The other was Ann Dowd, because she made the genre visible. At the end of her quite nice and moving acceptance speech, she finished with, “My husband is here and I love him so. He’s Larry Arancio. And my children. I have some beautiful children and their names are Liam, Emily, and Trust, and I love them to pieces.” I heard it as a recognition that, oh yeah, that’s what people do at the end of their speeches. And I may not be thanking them for my own independent life and work, but I have family, too, don’t ya know.
Maybe I’m reading into it. But I noticed it. And I liked it.
So there you have the Emmy award show this year. There were also, of course, the announcements of the awards. The one off-script moment from that genre was probably the funniest line, other than Stephen Colbert’s opening monologue. Dave Chapelle was set to announce the nominees for an award, and he commented on the number of black people at the show (he counted 11). After saying he’d skipped rehearsal (and was clearly adlibbing), he said he'd start reading off the teleprompter--"Shout out to DC Public Schools.”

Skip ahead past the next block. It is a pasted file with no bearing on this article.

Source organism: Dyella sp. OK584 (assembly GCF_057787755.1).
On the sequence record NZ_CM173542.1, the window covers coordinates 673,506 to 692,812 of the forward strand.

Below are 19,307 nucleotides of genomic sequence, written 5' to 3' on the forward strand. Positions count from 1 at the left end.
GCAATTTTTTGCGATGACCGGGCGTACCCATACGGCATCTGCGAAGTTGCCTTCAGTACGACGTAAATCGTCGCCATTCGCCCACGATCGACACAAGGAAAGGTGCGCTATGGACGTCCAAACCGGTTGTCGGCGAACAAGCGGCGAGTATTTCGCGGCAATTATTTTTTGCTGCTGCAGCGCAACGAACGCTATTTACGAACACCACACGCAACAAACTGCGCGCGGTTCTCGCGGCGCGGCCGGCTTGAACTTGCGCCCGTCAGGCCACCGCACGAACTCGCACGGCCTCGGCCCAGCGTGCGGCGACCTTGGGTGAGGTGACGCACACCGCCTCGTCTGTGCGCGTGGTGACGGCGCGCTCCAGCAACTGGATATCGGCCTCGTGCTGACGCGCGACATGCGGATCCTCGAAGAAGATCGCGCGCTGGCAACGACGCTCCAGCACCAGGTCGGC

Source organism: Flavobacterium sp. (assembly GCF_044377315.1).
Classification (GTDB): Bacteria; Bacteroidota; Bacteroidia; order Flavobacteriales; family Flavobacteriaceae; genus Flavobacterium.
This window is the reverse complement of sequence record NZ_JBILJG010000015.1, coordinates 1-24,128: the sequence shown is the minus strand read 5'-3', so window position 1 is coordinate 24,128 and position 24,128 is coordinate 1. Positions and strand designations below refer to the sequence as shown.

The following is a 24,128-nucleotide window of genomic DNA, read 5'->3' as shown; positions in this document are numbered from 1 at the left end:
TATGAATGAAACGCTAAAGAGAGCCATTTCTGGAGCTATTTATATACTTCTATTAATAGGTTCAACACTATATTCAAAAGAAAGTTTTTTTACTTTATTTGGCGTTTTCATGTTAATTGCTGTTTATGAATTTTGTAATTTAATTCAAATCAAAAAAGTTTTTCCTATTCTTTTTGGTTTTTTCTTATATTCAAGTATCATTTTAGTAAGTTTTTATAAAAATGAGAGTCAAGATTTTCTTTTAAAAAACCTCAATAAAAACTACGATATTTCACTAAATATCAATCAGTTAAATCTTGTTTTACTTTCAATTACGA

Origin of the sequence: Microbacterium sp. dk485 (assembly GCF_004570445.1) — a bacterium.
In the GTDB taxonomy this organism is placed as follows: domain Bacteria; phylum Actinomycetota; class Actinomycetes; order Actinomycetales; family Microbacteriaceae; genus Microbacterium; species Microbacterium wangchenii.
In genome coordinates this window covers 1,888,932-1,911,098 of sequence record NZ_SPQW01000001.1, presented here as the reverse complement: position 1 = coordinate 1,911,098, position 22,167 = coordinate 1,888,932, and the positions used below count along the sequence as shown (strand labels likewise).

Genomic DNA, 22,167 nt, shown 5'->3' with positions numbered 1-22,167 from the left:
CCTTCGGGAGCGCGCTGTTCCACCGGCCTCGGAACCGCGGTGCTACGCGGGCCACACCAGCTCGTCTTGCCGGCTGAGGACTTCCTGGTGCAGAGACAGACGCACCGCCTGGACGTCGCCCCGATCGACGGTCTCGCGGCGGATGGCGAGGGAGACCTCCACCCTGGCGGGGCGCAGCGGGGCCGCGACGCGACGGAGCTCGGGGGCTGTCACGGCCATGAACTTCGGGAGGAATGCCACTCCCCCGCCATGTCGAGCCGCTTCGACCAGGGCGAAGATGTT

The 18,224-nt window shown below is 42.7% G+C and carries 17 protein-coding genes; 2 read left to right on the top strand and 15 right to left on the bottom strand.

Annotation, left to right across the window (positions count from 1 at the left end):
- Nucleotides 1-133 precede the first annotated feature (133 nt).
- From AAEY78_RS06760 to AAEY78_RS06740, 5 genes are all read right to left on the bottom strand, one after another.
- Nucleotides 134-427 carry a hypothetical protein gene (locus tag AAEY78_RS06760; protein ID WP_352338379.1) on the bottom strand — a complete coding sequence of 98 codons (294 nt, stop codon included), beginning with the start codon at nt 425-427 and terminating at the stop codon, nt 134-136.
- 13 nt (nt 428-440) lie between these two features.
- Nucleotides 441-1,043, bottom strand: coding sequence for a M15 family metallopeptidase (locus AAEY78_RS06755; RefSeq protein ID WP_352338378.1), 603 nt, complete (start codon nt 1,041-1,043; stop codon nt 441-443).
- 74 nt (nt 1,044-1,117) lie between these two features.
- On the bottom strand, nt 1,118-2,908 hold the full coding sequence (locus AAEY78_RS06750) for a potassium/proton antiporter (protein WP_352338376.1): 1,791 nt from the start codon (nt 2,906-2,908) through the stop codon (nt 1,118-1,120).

Maybe all the winners should add to the formula a thanks to the teachers who taught them to read and write. But no, that would make the speeches go on waaaaaay too long, and the orchestra would have to bring in trumpets to drown them out, and I’d be way past ready for bed.
When is an acceptance speech not an acceptance speech?
When the speaker didn’t win the award!
Hard to imagine that would ever be the rhetorical situation, but it happened last night at the Academy Awards—as you’ve surely heard, even if you don’t follow entertainment news and didn’t watch or didn’t stick around to the end of the show. (I did; I love movies, and I love the Oscars.)